North and South unite in seeking value for money
CROSS-BORDER bodies such as Tourism Ireland are to have their funding cut, Enda Kenny signalled yesterday.
The Taoiseach was backed up strongly by the North's First Minister Peter Robinson, who said there were "no sacred cows" because savings needed to be made in budgets on both sides of the Border.
After yesterday's meeting at Farmleigh House in Dublin, Mr Kenny said there would be close contact between Public Expenditure Minister Brendan Howlin and the North's Finance Minister Sammy Wilson on making savings in cross-border activities.
"(There is) a seriousness about where savings can be made in regard to some cross-border activities in the sharing of services and Minister Howlin has agreed with his opposite number that this would be taken further," he said.
Mr Kenny gave the example of Altnagelvin Hospital in Derry, a shared facility due to open in 2016, which will reduce costs in both governments' health budgets by providing a single radiotherapy treatment unit for people in both Donegal and Derry.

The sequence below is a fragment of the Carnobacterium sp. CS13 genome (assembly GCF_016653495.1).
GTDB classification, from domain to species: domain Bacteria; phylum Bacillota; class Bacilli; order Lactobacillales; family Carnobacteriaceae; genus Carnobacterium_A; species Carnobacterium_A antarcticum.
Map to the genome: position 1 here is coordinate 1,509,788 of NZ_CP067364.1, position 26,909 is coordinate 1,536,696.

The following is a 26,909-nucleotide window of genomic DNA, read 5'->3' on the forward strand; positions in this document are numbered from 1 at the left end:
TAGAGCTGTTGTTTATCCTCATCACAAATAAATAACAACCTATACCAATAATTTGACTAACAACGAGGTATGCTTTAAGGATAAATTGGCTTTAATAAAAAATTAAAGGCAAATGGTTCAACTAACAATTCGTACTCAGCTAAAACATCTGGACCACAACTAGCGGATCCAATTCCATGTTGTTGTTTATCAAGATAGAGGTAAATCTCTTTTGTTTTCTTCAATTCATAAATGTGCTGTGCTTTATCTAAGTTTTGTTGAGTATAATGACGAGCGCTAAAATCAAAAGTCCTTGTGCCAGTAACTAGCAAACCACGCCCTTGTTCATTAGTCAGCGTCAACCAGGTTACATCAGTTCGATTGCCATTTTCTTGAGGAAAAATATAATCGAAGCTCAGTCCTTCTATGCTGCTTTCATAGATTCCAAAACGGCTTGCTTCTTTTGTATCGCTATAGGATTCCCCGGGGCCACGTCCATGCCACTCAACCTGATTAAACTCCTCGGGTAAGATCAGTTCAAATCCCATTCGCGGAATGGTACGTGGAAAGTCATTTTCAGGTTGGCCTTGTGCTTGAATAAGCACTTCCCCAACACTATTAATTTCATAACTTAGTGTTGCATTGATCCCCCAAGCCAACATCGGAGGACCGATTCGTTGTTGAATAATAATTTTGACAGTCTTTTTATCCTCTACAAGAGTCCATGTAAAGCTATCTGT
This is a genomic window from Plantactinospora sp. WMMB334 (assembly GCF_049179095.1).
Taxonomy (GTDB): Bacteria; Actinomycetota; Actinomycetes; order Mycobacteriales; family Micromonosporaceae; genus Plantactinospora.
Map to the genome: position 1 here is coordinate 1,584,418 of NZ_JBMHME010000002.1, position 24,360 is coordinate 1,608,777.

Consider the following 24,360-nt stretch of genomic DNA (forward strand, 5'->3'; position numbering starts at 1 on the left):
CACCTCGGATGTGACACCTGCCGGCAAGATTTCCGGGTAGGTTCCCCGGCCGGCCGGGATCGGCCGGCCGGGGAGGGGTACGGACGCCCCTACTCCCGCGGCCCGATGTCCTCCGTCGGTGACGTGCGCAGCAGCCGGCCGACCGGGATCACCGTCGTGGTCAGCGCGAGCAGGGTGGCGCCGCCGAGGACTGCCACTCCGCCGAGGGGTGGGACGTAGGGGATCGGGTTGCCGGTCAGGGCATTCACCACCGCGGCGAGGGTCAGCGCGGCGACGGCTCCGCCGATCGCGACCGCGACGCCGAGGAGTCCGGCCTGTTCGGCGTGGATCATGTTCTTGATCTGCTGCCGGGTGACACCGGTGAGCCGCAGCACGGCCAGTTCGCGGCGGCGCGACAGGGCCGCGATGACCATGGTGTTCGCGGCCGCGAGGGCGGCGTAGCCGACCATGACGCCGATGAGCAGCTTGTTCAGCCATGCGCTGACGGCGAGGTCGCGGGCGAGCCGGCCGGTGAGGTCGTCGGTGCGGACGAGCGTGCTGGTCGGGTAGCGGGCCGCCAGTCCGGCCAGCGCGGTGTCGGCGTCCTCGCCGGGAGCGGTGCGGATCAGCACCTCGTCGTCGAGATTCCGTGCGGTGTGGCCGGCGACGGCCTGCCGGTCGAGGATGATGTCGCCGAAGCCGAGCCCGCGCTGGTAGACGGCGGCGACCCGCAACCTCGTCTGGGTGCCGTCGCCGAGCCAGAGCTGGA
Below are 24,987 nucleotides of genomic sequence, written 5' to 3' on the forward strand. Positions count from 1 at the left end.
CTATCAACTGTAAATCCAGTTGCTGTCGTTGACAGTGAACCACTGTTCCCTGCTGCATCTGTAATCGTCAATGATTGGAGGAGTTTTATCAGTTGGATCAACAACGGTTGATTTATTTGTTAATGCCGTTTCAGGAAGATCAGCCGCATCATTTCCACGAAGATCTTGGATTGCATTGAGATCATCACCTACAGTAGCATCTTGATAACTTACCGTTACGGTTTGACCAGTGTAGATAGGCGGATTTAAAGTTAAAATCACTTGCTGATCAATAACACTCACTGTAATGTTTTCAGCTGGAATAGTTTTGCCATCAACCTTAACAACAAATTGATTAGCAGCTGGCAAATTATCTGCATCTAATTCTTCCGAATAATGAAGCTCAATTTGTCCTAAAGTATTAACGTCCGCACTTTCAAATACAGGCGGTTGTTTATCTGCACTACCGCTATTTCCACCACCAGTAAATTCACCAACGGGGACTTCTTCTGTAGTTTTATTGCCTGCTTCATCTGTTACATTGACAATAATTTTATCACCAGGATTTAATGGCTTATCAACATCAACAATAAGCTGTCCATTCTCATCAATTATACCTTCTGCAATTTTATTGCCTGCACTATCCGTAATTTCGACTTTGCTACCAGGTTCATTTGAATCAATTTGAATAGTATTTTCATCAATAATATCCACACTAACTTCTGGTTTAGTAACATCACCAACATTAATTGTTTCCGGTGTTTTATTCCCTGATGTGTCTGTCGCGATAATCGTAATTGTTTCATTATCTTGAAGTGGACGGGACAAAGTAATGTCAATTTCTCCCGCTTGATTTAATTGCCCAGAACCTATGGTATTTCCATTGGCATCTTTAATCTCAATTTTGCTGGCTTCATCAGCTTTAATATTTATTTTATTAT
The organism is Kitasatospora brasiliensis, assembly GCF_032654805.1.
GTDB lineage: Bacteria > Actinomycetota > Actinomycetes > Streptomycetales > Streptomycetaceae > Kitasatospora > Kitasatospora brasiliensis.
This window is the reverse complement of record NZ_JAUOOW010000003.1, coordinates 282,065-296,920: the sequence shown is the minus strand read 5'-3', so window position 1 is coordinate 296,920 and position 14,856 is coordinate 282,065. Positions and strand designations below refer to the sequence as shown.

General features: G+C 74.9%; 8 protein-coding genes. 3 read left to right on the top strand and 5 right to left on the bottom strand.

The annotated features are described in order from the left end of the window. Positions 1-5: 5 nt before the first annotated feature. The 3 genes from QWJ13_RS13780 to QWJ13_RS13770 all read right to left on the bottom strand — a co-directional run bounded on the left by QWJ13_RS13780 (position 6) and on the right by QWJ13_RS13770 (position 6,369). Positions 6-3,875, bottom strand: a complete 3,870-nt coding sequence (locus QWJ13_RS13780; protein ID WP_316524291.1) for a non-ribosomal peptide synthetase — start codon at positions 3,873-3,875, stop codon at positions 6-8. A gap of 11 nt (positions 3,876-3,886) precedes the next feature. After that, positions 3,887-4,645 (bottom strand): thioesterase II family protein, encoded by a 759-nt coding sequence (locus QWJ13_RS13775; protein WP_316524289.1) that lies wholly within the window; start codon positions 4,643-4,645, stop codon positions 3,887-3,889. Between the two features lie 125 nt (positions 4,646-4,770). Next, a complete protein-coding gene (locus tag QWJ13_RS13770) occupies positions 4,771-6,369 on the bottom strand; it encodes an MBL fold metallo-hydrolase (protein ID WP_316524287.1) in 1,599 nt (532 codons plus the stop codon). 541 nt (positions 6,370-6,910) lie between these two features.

The Irish Government has contributed around €21m to the project.
But the focus of the cutbacks is expected to fall particularly on the six cross-border bodies which were set up under the Good Friday Agreement.
The largest are Tourism Ireland and the Waterways Ireland body, which is responsible for the island's boating routes.
Mr Robinson said the Northern Executive and the Irish Government were in exactly the same position -- they both had to look for efficiencies.
"There are no sacred cows. We want more for less and that is as much in respect of cross-border bodies as in any part of our administration," he said.
It was the first meeting of the North-South Ministerial Council since Mr Kenny's Government took office in March.
The Taoiseach told his ministers to swap numbers with their counterparts in the Northern Executive, a move which was welcomed by Mr Robinson.
"I liked the idea of if there are problems, not having to wait until there is a formal meeting, but that we can contact minister to minister to deal with these issues," he said.
Mr Kenny said he was "fully supportive" of the North's move to reduce its rate of corporation tax from 26pc to closer to the Republic's 12.5pc. The British government and the EU have yet to give the go-ahead for the rate cut.
Deputy First Minister Martin McGuinness welcomed the announcement by Mr Kenny that another €11m had been provided by the Irish Government towards two road projects in the North, including the €928m A5 motorway from Derry to Aughnacloy on the Monaghan-Tyrone border.
"The A5 is a golden opportunity to provide a road from the North's second city through to Dublin," he said.